The children of Ethiopian refugees born in Sudan often live with a dilemma. On the one hand, Sudan does not acknowledge many of them as refugees, relegating them to a life-long asylum seeker status. This means that they have to renew their asylum application every three months and face deportation at any time. On the other hand, they are not able to return to their country of origin Ethiopia, because their parents were in the opposition, their country is a war zone or because a humane life is not possible due to the poor economic situation.
Elsa is precisely in this situation and as such representative of the hundreds of thousands of Ethiopians who had to flee war, political persecution and hunger in the last decades. When a military junta seized power in Ethiopia in 1974, a civil war erupted that lasted until 1991. After Major Mengistu Haile Mariam became the regime's leader in 1977, he launched the Red Terror campaign in order to suppress all opposition. In only two years, tens of thousands of people were victims of torture, death squads and mass executions. According to Human Rights Watch, about half a million people were killed until Mengistu was ousted in 1991.
Born a Refugee
Elsa’s father also fought against the brutal ruler in the late 1970's but had to flee to Sudan when the death squads began looking for him. Elsa's mother was only 16 when her village was burned down, forcing her and her little sister to leave as well.
Elsa was born as the child of Ethiopian refugees in Sudan. As a youth, she had to watch her parents get by with odd jobs, driven by the hope for legal emigration to the West. She herself constantly accompanied her mother to interviews with the United Nations (UN) and filled out applications. Every year, she thought that this would be her last school year in Sudan. But Sudan, the supposed transit country, became home unintentionally
“I always believed that the UN officials would understand that we could not stay here. But nothing happened. However, I do remember the day I asked my mother to buy me some bread. The vendor hit her and said: 'You are Ethiopian and want bread?' From then on, I just withdrew completely.”
Today, most refugees in Sudan have given up the hope of legal migration and see no other choice than the risky passage across the Mediterranean. But crossing the Libyan desert is already fraught with danger: Criminals abduct migrants in order to harvest their organs or extort family members. In May 2015, so-called “Islamic State” fighters murdered sixteen people from Ethiopia and Eritrea, documenting the executions in a video.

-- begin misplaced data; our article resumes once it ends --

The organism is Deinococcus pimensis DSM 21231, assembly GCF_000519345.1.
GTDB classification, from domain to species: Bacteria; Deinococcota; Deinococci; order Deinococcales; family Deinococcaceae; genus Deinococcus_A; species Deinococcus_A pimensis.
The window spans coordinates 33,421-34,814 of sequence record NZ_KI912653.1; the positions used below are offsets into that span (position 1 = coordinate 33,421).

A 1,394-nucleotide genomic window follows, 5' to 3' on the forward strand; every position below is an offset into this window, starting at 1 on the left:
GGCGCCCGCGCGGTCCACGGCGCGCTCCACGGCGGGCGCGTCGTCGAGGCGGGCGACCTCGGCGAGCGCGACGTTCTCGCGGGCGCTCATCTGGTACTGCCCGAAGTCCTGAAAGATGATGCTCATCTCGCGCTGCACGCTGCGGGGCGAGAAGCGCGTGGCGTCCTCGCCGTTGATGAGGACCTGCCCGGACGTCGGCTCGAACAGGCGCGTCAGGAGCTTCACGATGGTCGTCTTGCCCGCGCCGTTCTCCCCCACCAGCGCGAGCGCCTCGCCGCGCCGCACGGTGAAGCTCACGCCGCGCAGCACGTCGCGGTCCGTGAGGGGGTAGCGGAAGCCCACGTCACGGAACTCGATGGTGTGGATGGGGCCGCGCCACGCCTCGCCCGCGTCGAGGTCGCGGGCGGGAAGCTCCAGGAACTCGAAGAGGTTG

On sea, people are dependent on bands of traffickers who often use boats that are much too small and unseaworthy in order to minimize costs. In 2015, at least 3,770 people drowned, according to the International Organisation for Migration (IOM). This year, the estimated number of dead already exceeds 4,700.
Elsa's husband has made it to Europe and was granted asylum in Sweden. But now, he is confronted with nearly unsurmountable bureaucratic hurdles. The reason for this is a new law passed by the Swedish government in June 2016 that was meant to restrict refugee numbers and makes family reunifications considerably more difficult.
On her own, Elsa must once again wait for officials to decide her fate, whilst fearing for her children's safety. A return to Ethiopia is not an option for her: Currently, family members are fleeing to Sudan from their home region. In the past months, clashes between protestors and security forces cost hundreds of people their lives.
“Our only wish is that our fate does not repeat itself and that our children can grow up in safety and receive a good education.”
Contact:Alex Blaschke, director of the Friedrich-Ebert-Stiftung’s office in Sudan
Short Film Program: “People in Motion” – Why do People leave their Homes? What Paths do they Take?
In cooperation with local partners, the FES international offices produced a short film program that deals with these questions. The films are available on our TOPIC pages “Flight, Migration, Integration”. Please feel free to use them for your own events.
The Route was never the Destination. “We have become migrants....but one day we will arrive.” Short film about a Cuban family that had to flee their country.
Return. In the 90s Lana Mayer fled Croatia for Germany. Now she has returned to Vukovar. This film tells her story.
Move. Three people leave their homes and end up in Namibia. In the short movie “Move”, they reflect upon migration, European double standards and imbalances of power.
The Rainbow-Center of Gaziantep. “Exile offers the chance of overcoming the shadow of violence”. A short film on Syrian dissidents caring for traumatized children.
Chaught in the Middle, Part 2. Elsa's husband, Yosef, has arrived in Sweden. He has not yet been able to bring his family. Part 2 of the short film “ Between Two Stools”.
Jaminton and Yannia are Leaving. Displaced in one's own country. A short film about a family in Colombia who have become internally displaced due to civil war and violence.
Unseen Shadows - Those who are left behind. A short film on the challenges of women and families in India, whose men have migrated in search of work.
Cyber-Mom. A short film about three children from Central American El Salvador who are raised by their grandparents because their parents have migrated to the USA for work.
Asfur - Syrian Refugees in Turkey. "Asfur" gives an insight into the life situation of Syrians who had to flee from the war zone Syria and now living in Hatay (Turkey).
Nowhere Man - Pakistani Refugees in South Korea are fighting for Recognition. The A. Family has fled from Pakistan to South Korea, 6000 miles away. A story that also deals with South Korean asylum policy.
Behind the Sea. The film deals with the story of four Algerians who left their homeland for various reasons and returned to Algeria after a certain time. [only available in german]